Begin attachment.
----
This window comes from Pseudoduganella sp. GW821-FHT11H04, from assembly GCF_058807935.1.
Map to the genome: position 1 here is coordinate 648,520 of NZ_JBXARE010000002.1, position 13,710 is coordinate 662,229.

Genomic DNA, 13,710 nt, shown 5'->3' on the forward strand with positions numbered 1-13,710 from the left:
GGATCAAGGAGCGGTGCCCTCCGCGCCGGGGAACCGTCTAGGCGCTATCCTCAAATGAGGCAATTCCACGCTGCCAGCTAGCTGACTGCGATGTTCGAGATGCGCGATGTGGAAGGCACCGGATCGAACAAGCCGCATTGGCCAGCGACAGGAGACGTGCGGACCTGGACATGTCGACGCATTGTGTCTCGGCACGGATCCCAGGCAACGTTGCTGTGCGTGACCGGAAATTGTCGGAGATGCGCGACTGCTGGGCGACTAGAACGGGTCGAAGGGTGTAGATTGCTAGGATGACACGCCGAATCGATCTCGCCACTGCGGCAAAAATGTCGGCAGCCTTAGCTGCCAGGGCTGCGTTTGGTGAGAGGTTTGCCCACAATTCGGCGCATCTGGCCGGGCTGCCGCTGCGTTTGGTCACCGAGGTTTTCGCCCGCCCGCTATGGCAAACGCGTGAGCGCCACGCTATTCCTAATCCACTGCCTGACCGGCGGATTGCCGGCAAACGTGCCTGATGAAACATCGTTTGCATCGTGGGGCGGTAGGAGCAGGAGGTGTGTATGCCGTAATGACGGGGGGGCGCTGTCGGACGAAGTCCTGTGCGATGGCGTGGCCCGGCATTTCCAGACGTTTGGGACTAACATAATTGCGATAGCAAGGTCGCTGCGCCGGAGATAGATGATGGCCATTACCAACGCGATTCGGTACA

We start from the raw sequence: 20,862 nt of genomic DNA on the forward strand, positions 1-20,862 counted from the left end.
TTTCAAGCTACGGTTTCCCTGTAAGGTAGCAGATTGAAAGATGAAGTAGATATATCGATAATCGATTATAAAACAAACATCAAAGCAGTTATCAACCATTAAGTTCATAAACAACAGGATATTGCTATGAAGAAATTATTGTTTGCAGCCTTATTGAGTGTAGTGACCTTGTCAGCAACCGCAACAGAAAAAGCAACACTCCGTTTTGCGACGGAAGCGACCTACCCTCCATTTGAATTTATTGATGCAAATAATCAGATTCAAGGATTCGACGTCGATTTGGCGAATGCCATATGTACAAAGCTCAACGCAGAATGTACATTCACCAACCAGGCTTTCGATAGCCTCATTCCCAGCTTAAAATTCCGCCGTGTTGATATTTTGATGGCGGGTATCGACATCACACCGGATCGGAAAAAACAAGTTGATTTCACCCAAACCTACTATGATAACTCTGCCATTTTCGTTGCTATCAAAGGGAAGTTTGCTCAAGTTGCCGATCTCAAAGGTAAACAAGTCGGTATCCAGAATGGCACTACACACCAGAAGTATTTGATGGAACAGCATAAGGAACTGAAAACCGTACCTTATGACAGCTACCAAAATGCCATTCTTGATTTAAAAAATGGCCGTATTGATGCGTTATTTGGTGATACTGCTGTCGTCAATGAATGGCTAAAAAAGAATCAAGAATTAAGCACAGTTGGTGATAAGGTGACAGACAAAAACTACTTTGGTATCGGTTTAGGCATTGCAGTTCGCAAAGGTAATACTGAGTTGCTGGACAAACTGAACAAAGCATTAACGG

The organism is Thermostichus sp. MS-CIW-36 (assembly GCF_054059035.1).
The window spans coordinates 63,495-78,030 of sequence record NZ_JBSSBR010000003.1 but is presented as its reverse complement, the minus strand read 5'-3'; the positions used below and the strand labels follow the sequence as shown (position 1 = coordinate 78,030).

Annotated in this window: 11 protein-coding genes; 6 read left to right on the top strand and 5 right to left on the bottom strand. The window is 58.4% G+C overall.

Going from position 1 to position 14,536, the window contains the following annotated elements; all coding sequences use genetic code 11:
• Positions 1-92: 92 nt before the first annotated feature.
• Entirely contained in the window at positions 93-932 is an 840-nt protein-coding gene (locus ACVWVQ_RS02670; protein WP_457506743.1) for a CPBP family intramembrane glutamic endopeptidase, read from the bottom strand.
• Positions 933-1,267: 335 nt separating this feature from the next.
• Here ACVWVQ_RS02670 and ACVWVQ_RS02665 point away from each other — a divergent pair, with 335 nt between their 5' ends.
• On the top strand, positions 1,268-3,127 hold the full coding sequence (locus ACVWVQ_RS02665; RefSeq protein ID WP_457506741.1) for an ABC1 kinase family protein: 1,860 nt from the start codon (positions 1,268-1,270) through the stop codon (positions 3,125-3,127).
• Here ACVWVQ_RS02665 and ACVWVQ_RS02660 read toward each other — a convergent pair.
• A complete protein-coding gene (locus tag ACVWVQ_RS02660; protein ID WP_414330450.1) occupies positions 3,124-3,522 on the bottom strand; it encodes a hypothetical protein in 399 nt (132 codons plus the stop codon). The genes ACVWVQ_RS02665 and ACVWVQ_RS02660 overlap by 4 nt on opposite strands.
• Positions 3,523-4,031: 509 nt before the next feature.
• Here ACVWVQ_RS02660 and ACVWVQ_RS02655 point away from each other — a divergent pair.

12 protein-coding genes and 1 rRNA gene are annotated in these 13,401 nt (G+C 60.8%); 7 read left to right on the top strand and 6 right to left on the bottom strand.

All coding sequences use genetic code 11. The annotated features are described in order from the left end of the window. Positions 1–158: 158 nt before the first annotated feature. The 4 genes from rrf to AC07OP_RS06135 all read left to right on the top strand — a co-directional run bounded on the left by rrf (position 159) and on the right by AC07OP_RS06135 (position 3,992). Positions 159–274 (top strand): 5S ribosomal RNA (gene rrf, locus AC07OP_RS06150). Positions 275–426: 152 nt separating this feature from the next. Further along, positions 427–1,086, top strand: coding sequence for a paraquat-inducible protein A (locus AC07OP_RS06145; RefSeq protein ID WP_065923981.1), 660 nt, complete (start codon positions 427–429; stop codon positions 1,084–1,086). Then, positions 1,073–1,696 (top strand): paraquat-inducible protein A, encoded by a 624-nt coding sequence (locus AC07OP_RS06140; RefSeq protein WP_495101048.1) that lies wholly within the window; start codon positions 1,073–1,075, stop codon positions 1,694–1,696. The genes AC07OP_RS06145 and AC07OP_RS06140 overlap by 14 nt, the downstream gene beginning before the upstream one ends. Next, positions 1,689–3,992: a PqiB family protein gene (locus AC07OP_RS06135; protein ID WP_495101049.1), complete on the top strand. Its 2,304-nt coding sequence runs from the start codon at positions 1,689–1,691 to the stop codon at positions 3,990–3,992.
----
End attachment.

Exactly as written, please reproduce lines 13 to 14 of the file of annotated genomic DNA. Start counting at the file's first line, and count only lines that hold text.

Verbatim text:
• Positions 933-1,267: 335 nt separating this feature from the next.
• Here ACVWVQ_RS02670 and ACVWVQ_RS02665 point away from each other — a divergent pair, with 335 nt between their 5' ends.